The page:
Thursday, April 19, 2018

Snipper Nippers

The glass tile nippers/wheel cutters I ordered off ebay ($11, incl. shipping) just arrived. I bought them to try cutting china dishes up into mosaic tiles.
I found the info here:
"How to Make Broken-China Mosaics"


OOOoooh---fun! and super easy to snip the ceramic.
This is (was) a cracked willow-ware saucer ^ made by the Société Céramique, Maastrich, Holland, once (1850s–1969) one of the big potters in the ceramics town of Maastrich.
(Note to self: check the maker's mark before you clip the plate.)

See, I've been saving old china plates at the thrift store--ones that are cracked, chipped, or outright broken.
(You might be surprised at the way donations arrive--plates stacked with no wrapping in a plastic bag is not unusual.) 

SVDP used to save them for a mosaic-maker, who'd pick them up. But now this person has more than enough china, so workers have simply been throwing it out---the m.o. at all 3 thrift stores I've worked at. 

I'm pretty blasé about throwing stuff out (SO MUCH STUFF), but last week I couldn't bring myself to toss a cracked Limoges porcelain* platter with gold rim (real gold) into the gray plastic 32-gallon trash can.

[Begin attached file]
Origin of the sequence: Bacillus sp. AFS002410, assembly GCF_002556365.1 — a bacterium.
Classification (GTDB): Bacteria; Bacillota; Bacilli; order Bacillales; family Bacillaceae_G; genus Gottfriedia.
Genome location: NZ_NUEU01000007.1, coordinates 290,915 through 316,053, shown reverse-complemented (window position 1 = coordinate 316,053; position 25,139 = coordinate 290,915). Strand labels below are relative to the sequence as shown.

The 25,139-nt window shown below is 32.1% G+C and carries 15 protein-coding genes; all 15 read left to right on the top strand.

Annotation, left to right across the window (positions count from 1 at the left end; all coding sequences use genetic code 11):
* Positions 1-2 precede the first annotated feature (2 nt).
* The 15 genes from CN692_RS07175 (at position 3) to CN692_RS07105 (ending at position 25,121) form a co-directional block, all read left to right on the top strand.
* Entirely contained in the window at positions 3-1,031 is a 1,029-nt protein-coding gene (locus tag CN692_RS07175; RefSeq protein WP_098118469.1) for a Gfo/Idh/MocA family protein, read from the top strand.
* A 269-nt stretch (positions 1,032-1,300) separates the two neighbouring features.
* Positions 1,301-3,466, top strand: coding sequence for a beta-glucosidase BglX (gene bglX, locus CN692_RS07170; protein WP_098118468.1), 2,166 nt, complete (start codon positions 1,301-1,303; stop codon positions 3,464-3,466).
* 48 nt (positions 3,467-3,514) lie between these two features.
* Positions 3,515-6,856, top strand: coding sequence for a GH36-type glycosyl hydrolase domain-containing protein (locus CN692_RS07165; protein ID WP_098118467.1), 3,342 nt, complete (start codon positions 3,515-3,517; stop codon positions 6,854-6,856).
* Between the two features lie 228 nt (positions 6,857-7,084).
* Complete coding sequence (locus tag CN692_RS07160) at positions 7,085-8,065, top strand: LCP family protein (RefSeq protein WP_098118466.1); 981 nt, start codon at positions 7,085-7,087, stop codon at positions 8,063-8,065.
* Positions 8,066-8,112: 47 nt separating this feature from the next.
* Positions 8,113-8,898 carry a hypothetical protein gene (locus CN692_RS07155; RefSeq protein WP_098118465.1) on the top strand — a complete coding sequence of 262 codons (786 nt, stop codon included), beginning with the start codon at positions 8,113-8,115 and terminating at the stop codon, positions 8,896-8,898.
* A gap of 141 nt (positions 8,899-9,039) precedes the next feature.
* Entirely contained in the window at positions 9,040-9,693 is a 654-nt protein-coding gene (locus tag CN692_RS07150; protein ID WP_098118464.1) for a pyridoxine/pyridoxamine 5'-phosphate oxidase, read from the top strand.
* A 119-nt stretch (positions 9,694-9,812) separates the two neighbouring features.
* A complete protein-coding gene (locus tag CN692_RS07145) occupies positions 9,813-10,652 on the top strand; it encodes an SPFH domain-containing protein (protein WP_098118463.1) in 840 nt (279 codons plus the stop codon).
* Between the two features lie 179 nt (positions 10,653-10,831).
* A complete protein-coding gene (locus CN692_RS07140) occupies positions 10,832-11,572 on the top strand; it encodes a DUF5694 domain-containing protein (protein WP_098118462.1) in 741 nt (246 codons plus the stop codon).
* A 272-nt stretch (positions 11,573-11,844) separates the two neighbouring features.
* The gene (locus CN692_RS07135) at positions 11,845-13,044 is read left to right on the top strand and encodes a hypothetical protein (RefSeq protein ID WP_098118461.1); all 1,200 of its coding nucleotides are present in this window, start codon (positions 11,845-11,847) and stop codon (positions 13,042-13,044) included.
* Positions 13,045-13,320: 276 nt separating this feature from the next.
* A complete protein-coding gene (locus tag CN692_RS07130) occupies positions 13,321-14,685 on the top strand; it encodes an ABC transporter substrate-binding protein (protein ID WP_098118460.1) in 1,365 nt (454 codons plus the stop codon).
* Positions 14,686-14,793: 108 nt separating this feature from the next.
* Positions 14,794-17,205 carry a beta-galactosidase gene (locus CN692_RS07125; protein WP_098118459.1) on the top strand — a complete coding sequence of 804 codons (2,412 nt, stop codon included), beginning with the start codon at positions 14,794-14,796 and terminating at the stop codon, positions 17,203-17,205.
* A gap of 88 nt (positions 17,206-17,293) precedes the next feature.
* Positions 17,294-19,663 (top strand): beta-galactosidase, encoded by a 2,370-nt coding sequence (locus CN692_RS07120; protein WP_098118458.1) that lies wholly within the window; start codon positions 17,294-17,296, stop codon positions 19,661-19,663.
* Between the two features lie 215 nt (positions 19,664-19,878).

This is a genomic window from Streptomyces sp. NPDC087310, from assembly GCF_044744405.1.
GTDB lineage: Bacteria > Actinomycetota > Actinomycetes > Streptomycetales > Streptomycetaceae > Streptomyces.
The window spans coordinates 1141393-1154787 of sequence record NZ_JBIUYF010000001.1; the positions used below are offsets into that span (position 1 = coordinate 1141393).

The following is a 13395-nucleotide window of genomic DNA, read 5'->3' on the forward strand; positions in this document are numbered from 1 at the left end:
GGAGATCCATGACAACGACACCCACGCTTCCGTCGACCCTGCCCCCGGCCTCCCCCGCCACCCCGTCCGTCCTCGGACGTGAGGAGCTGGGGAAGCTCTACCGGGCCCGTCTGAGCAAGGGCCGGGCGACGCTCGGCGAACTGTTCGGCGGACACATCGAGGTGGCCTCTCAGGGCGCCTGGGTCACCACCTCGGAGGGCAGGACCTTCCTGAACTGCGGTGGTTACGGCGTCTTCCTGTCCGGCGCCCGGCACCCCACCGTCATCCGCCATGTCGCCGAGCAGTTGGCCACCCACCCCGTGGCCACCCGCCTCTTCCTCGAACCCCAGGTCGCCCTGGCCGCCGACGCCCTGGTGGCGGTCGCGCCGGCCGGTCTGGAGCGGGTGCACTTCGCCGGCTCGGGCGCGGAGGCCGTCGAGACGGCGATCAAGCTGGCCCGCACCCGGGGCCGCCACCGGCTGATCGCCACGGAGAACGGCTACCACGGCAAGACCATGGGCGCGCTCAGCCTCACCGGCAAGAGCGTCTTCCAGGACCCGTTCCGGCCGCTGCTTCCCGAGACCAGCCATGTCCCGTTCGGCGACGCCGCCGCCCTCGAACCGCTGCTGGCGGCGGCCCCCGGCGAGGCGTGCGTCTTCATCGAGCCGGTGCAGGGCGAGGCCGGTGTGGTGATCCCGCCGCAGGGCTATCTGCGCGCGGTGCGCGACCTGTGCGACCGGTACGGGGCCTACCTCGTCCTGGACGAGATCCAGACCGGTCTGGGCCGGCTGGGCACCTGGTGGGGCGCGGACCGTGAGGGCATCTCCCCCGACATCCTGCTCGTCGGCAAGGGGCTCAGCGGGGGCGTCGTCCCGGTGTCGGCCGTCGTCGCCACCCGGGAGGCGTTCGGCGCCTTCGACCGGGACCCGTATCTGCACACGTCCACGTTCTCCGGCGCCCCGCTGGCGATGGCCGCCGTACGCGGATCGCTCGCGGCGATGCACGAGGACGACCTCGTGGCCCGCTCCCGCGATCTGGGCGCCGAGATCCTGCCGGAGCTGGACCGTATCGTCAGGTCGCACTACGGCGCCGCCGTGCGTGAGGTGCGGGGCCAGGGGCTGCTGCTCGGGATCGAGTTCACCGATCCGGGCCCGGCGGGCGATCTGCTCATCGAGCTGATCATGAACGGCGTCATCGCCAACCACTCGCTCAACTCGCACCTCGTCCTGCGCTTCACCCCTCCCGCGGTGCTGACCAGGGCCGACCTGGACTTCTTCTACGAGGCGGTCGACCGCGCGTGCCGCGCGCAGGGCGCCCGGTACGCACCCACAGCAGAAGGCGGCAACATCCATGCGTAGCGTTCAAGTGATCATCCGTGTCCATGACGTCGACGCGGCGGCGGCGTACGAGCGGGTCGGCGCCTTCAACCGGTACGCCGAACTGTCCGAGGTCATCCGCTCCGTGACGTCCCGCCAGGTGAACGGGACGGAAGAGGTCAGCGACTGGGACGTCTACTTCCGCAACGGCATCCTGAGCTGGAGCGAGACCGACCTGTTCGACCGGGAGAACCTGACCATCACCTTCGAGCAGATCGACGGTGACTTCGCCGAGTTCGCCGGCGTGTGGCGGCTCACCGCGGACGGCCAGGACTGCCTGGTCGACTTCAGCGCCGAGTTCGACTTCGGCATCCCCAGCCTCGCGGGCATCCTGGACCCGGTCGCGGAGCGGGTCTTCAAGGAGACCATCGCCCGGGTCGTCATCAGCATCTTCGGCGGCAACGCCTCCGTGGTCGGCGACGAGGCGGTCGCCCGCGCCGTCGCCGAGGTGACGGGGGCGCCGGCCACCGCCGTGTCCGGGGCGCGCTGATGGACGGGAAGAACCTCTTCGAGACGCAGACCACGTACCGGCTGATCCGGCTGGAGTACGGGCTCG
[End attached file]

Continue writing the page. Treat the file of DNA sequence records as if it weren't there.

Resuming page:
I suppose I heard my mother's voice--she loved that sort of antique dishware. Personally I prefer space-age design, but still, it makes me cringe to throw out something so beautiful and old--something other people took a lot of care to make.

I asked the manager if we could start saving china again, and he said of course––if I'd take responsibility for it. 

I'm going to tape plates together in batches of 5 and price each batch a dollar. Labelled "for mosaic-making or fairy gardens", they'll sell I bet. (Almost all the 25 packets of sewing notions I'd put together last week sold in three days.)
And my favorites, I'll turn into my own tiles. I do like blue-and-white ware.

*Limoges porcelain: "The essential ingredients used in creating Limoges porcelain are all local natural ingredients [in Limoges, France]: kaolin [a clay mineral] is combined with pulverized feldspar and quartz. Then begins the process of milling, pulverizing, heating, molding, and firing. It is porcelain only if it retains a translucent quality."

4 comments:

gz said...

destructive and constructive

Fresca said...

GZ: You got it: that's exactly it!!!

PotterMiller said...

That is the best tool ever! Nippers!

Fresca said...

And I didn't even know it existed until now!